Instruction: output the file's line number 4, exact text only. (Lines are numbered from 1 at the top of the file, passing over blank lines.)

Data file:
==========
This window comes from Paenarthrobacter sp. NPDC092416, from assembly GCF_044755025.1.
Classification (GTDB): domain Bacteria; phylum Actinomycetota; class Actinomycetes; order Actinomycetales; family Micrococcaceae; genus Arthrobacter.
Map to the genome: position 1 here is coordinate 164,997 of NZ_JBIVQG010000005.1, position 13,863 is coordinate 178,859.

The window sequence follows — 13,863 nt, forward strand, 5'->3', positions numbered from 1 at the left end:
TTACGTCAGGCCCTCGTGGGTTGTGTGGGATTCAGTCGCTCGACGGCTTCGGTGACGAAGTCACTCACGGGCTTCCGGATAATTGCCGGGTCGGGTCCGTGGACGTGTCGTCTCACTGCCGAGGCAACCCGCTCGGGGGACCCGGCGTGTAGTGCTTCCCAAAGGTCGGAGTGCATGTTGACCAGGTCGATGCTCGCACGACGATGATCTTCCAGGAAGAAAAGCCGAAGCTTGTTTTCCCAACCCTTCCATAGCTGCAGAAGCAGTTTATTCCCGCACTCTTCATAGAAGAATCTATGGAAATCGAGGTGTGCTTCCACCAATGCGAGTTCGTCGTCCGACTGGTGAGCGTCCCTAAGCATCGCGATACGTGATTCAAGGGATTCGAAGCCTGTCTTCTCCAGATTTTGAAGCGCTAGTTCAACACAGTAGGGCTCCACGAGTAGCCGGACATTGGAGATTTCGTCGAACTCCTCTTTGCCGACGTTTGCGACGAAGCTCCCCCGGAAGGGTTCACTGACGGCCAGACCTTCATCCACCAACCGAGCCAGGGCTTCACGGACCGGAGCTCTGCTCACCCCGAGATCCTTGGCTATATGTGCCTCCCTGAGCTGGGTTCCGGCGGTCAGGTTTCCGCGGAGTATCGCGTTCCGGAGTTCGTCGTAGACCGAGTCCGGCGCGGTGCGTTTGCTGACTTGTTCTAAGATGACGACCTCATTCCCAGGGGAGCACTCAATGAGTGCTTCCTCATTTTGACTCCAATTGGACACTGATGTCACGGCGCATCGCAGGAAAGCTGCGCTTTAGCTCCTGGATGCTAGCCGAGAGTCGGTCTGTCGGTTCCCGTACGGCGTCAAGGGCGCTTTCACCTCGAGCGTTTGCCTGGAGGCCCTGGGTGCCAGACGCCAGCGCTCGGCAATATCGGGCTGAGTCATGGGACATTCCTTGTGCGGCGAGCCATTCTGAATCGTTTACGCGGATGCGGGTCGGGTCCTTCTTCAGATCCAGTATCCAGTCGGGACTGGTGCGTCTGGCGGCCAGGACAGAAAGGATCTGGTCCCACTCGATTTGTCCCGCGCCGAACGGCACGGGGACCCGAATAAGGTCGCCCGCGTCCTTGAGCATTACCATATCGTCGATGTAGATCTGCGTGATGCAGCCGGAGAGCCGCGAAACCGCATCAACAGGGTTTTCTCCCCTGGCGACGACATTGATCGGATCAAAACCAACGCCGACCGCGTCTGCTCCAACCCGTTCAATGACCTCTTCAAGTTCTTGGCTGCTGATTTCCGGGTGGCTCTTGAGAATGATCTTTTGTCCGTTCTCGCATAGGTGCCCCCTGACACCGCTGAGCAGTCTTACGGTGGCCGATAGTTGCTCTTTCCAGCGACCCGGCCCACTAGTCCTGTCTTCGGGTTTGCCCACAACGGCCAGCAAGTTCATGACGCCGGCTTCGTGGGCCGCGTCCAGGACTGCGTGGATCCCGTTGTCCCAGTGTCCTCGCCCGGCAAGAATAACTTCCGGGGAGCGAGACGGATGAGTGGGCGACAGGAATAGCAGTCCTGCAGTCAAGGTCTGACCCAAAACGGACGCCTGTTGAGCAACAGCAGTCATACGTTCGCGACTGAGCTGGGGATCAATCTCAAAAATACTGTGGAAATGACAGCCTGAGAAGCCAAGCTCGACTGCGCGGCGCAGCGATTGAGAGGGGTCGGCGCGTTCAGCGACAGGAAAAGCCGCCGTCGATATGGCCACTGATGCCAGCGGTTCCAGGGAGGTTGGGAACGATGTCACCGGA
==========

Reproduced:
The window sequence follows — 13,863 nt, forward strand, 5'->3', positions numbered from 1 at the left end: